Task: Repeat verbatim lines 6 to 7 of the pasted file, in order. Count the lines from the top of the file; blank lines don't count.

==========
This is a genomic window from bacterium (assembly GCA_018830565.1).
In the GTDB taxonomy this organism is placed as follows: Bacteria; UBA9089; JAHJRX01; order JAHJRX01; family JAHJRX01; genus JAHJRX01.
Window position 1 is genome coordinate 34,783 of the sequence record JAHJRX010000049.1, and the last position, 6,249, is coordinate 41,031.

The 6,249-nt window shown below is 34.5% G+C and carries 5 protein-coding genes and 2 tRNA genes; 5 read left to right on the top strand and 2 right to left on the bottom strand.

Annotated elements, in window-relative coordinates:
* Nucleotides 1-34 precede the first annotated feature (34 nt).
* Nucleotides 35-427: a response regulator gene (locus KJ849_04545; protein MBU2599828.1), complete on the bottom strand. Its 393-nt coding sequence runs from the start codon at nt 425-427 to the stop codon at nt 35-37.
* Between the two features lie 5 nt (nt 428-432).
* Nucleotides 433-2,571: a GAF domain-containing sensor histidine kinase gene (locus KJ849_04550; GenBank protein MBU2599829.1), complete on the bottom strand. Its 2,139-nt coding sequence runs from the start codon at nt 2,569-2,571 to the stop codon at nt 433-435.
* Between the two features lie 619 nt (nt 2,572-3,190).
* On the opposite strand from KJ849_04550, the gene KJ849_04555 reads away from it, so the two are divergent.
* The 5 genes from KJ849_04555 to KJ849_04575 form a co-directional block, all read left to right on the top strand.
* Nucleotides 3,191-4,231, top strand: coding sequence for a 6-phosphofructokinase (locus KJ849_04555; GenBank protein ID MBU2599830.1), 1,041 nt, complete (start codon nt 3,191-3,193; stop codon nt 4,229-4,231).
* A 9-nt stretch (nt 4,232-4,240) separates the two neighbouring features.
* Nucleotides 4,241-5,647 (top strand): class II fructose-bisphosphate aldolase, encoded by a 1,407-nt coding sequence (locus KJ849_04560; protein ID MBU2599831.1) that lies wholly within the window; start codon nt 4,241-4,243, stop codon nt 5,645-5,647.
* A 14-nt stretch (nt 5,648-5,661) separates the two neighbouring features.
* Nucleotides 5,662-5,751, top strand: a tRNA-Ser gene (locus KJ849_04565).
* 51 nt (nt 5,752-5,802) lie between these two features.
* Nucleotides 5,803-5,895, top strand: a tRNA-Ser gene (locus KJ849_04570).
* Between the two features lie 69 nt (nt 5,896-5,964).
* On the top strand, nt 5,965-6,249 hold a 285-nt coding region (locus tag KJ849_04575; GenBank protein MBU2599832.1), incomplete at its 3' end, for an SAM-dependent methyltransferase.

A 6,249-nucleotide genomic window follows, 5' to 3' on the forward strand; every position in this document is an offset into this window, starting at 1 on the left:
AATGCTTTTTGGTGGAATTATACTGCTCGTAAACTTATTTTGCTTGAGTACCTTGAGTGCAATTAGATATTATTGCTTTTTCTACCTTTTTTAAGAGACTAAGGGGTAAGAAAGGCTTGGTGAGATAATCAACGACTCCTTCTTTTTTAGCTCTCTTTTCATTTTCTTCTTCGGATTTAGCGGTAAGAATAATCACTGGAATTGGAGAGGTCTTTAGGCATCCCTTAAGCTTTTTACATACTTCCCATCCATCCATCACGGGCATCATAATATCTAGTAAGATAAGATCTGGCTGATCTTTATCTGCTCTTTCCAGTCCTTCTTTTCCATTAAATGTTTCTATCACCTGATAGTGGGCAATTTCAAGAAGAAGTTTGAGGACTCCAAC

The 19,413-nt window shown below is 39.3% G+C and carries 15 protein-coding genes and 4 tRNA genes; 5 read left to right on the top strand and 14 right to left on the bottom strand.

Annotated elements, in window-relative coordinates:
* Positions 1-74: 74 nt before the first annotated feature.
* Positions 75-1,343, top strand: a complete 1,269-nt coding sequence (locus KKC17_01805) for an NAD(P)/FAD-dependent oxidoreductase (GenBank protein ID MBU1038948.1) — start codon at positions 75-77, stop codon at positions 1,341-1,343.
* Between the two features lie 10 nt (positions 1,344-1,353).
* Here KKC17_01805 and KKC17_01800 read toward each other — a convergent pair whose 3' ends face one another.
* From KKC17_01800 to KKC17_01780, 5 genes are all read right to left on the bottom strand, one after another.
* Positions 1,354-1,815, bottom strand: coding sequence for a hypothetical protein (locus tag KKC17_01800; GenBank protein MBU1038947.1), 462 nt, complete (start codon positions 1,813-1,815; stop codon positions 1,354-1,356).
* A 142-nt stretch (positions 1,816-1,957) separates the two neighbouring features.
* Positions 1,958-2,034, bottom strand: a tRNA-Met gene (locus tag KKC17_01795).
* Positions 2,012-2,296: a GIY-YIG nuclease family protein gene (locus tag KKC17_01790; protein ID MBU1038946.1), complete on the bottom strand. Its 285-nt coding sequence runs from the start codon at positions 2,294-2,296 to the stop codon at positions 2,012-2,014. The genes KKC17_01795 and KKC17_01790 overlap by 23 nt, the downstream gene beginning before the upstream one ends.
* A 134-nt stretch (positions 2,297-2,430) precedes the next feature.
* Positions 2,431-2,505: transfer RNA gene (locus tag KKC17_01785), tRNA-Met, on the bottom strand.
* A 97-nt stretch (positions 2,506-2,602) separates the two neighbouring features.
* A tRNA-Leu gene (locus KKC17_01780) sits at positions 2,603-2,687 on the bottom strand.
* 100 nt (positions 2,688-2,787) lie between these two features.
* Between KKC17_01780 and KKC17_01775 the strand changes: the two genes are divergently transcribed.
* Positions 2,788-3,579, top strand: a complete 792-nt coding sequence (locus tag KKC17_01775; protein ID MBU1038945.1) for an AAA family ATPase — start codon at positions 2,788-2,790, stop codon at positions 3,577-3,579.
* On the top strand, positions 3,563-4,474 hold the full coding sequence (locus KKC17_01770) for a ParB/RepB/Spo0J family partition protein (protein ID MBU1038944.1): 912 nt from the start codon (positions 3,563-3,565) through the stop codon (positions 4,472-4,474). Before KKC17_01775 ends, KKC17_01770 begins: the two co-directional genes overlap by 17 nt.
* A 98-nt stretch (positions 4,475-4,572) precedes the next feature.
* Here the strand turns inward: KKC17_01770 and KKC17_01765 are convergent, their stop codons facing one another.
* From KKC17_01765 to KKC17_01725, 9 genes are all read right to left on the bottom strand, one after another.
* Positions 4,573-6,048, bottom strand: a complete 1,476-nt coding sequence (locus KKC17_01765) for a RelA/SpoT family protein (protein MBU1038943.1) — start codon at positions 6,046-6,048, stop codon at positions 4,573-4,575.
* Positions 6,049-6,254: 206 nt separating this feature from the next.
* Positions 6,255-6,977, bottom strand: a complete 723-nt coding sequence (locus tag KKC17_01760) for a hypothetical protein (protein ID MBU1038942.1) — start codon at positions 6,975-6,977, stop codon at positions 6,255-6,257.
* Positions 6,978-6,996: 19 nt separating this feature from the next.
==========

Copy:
* Nucleotides 1-34 precede the first annotated feature (34 nt).
* Nucleotides 35-427: a response regulator gene (locus KJ849_04545; protein MBU2599828.1), complete on the bottom strand. Its 393-nt coding sequence runs from the start codon at nt 425-427 to the stop codon at nt 35-37.